Author

Cassie O. Jr.

Date of Award

5-1982

Degree Type

Dissertation

University or Center

Atlanta University (AU)

Degree Name

Ph.D.

Department

Political Science

Abstract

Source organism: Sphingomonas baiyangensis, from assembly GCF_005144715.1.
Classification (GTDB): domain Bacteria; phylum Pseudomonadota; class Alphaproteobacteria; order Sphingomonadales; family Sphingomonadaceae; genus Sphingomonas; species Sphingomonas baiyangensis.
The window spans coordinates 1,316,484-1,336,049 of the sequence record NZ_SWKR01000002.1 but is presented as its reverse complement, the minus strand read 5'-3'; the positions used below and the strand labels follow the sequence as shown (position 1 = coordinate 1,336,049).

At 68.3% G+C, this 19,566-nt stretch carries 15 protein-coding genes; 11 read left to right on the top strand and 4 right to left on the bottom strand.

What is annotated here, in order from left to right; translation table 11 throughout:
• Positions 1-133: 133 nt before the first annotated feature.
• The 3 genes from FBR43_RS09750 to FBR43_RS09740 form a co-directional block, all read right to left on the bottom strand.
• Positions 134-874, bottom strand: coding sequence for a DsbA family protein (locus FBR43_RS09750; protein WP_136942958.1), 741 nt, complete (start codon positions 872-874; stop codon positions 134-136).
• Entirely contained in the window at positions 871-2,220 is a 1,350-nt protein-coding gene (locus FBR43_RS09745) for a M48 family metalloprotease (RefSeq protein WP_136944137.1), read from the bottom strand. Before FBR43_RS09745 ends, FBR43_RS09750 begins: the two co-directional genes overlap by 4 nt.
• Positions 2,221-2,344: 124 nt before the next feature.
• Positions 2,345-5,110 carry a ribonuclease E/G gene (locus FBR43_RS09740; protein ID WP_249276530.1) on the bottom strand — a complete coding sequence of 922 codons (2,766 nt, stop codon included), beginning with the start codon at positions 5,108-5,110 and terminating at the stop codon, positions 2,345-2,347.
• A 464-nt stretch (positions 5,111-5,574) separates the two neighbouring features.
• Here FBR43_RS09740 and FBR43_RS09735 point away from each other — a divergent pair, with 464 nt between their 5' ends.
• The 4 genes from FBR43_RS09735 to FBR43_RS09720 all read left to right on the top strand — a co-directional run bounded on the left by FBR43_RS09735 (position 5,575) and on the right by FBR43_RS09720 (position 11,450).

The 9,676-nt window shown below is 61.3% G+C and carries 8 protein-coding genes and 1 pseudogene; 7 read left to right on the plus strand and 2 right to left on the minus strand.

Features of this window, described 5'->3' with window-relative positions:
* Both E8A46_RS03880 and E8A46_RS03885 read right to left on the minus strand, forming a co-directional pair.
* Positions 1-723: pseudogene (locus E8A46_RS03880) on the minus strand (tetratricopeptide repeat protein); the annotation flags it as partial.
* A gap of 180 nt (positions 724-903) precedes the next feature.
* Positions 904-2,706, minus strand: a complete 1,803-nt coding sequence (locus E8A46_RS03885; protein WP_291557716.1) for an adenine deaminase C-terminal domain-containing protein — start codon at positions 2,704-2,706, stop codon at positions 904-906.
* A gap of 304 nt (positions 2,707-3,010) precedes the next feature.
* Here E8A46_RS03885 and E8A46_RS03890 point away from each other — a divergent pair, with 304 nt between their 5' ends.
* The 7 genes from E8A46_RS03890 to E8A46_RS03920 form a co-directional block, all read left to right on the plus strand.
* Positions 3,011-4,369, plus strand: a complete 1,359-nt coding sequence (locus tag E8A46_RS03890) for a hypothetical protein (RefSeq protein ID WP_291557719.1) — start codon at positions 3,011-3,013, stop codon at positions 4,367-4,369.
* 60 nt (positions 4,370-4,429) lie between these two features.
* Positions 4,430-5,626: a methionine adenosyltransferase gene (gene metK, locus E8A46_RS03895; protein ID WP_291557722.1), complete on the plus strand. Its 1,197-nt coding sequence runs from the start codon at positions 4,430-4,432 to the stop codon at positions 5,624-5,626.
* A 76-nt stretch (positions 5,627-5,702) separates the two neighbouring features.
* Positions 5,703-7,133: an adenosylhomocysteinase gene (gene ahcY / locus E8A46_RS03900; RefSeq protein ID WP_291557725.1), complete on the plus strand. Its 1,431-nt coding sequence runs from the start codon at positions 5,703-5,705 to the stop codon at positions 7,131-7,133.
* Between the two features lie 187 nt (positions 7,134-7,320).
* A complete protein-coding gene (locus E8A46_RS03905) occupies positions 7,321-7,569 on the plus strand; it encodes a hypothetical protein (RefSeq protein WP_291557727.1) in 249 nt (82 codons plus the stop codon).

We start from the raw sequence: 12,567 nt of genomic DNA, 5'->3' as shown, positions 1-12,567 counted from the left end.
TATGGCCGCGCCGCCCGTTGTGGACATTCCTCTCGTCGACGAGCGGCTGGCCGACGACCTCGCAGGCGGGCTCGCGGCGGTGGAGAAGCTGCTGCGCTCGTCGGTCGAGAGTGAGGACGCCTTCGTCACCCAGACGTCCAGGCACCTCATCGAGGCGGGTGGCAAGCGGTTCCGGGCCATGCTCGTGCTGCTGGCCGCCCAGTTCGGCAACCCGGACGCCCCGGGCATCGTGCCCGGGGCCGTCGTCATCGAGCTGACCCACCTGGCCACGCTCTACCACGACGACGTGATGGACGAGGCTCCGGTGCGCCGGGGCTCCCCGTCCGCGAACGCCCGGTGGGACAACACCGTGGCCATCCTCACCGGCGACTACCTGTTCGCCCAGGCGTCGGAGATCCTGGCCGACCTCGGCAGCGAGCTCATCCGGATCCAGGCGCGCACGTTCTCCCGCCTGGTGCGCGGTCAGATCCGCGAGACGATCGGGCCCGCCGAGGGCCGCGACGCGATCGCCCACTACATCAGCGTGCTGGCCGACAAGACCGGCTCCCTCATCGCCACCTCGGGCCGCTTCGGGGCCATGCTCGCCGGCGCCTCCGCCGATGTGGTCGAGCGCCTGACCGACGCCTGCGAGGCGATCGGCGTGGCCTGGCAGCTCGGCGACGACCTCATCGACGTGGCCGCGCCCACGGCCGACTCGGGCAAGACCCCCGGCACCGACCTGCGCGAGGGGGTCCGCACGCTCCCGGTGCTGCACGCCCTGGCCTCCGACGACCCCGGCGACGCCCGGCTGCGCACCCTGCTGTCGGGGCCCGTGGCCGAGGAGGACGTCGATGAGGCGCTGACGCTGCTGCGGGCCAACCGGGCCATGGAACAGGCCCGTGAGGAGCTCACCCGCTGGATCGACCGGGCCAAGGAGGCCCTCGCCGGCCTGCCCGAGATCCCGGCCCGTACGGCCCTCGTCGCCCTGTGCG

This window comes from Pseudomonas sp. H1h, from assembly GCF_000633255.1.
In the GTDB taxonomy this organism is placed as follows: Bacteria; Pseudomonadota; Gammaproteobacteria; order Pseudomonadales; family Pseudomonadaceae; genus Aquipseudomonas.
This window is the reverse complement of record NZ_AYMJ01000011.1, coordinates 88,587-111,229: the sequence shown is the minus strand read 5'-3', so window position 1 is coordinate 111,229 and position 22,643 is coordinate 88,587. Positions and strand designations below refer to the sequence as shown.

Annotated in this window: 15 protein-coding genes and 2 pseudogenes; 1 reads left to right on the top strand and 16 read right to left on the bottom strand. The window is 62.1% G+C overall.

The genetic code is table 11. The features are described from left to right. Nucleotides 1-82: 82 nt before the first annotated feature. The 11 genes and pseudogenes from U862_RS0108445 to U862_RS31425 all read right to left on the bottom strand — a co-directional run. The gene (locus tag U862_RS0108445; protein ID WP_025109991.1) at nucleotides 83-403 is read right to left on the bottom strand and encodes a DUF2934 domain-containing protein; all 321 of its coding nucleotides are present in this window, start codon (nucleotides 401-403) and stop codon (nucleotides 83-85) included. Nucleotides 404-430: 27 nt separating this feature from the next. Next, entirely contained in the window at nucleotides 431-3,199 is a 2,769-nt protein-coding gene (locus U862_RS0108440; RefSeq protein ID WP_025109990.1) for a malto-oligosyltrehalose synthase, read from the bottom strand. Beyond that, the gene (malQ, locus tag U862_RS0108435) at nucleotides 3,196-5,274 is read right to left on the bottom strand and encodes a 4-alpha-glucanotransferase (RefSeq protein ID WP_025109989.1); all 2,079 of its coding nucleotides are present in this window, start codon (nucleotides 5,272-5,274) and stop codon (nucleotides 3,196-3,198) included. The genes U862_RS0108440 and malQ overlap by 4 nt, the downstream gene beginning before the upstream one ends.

This study looks at black empowerment in five rural Mississippi towns with black mayors by analyzing the impact they have had in attempting to alter the socioeconomic status of blacks in their respective towns. The following indicators were used to measure the political effectiveness of black mayors in reordering the socioeconomic status of blacks: (1) distribution of governmental services to the black community; (2) employment and economic development; (3) housing; and (4) health care. This study was initiated because of the recent changes in the political position of blacks in Mississippi and the American South in general. It was also Chief Oliver Anderson. 34 In May 1979, United States District Court Judge Orman R. Smith, Jr., awarded Crowe $10,000 in damages. And six months later Crowe was awarded $11,000 in attorney's fees and $1,363.97 in expenses for the suit he brought against city officials after he lost in the 1973 municipal election. A third case is pending in federal court alleging that Crowe was deprived of the right to be on the ballot in the 1977 city election, an election in which he ran for Alderman. The current suit further alleges that Mound Bayou officials denied many residents the right to vote in the 1977 municipal election. In addition, the suit charges that officials rigged the city voting machines to reject ballots that were not marked for a slate of candidates controlled by Mayor Lucas; as a result over 1,100 votes were invalid. The final intrablack conflict to be mentioned centers around a move to change the name of the local high school from John F. Kennedy Memorial High School back to its original name - Mound Bayou High School. In 1963, immediately; after the death of President John F. Kennedy, the Interview with Milburn Crowe, 10 March, 1980. undertaken because of the need to question those social scientists who accept the usual assumption that voting and black empowerment are prior conditions for changing the socioeconomic status of blacks in the American South. The findings of this study, however, reveal that voting and black empowerment will bring few changes in the socioeconomic makeup of the black community. In fact, the economic plight of black constituents and the fiscal situations of political subdivisions controlled by blacks will, in many cases, worsen.

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